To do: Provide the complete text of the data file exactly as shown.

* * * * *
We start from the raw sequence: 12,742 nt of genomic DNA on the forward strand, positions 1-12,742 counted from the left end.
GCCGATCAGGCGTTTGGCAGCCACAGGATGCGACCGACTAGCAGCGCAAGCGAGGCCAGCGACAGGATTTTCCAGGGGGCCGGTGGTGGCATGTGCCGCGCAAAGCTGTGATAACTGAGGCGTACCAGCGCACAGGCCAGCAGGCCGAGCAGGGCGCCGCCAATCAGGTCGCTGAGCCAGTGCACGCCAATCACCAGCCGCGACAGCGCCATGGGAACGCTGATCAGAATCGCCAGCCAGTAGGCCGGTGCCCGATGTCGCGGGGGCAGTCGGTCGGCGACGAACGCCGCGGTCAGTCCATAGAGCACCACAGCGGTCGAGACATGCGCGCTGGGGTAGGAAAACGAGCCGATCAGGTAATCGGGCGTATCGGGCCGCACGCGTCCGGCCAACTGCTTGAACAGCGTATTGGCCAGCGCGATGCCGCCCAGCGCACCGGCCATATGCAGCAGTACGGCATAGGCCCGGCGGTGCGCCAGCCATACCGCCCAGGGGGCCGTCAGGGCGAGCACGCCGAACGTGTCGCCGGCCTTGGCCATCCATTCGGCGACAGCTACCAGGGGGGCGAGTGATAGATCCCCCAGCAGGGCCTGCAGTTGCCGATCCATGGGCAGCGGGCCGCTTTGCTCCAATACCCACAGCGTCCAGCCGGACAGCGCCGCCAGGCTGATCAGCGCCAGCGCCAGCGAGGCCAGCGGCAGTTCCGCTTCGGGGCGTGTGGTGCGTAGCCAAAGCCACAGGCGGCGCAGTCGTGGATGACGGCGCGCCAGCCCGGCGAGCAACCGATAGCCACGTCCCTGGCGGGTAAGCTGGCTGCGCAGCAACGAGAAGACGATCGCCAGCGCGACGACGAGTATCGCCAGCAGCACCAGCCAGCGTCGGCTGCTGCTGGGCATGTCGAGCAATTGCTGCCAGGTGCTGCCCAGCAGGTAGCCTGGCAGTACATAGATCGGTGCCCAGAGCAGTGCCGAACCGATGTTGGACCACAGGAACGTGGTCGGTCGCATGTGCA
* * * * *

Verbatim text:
We start from the raw sequence: 12,742 nt of genomic DNA on the forward strand, positions 1-12,742 counted from the left end.
GCCGATCAGGCGTTTGGCAGCCACAGGATGCGACCGACTAGCAGCGCAAGCGAGGCCAGCGACAGGATTTTCCAGGGGGCCGGTGGTGGCATGTGCCGCGCAAAGCTGTGATAACTGAGGCGTACCAGCGCACAGGCCAGCAGGCCGAGCAGGGCGCCGCCAATCAGGTCGCTGAGCCAGTGCACGCCAATCACCAGCCGCGACAGCGCCATGGGAACGCTGATCAGAATCGCCAGCCAGTAGGCCGGTGCCCGATGTCGCGGGGGCAGTCGGTCGGCGACGAACGCCGCGGTCAGTCCATAGAGCACCACAGCGGTCGAGACATGCGCGCTGGGGTAGGAAAACGAGCCGATCAGGTAATCGGGCGTATCGGGCCGCACGCGTCCGGCCAACTGCTTGAACAGCGTATTGGCCAGCGCGATGCCGCCCAGCGCACCGGCCATATGCAGCAGTACGGCATAGGCCCGGCGGTGCGCCAGCCATACCGCCCAGGGGGCCGTCAGGGCGAGCACGCCGAACGTGTCGCCGGCCTTGGCCATCCATTCGGCGACAGCTACCAGGGGGGCGAGTGATAGATCCCCCAGCAGGGCCTGCAGTTGCCGATCCATGGGCAGCGGGCCGCTTTGCTCCAATACCCACAGCGTCCAGCCGGACAGCGCCGCCAGGCTGATCAGCGCCAGCGCCAGCGAGGCCAGCGGCAGTTCCGCTTCGGGGCGTGTGGTGCGTAGCCAAAGCCACAGGCGGCGCAGTCGTGGATGACGGCGCGCCAGCCCGGCGAGCAACCGATAGCCACGTCCCTGGCGGGTAAGCTGGCTGCGCAGCAACGAGAAGACGATCGCCAGCGCGACGACGAGTATCGCCAGCAGCACCAGCCAGCGTCGGCTGCTGCTGGGCATGTCGAGCAATTGCTGCCAGGTGCTGCCCAGCAGGTAGCCTGGCAGTACATAGATCGGTGCCCAGAGCAGTGCCGAACCGATGTTGGACCACAGGAACGTGGTCGGTCGCATGTGCA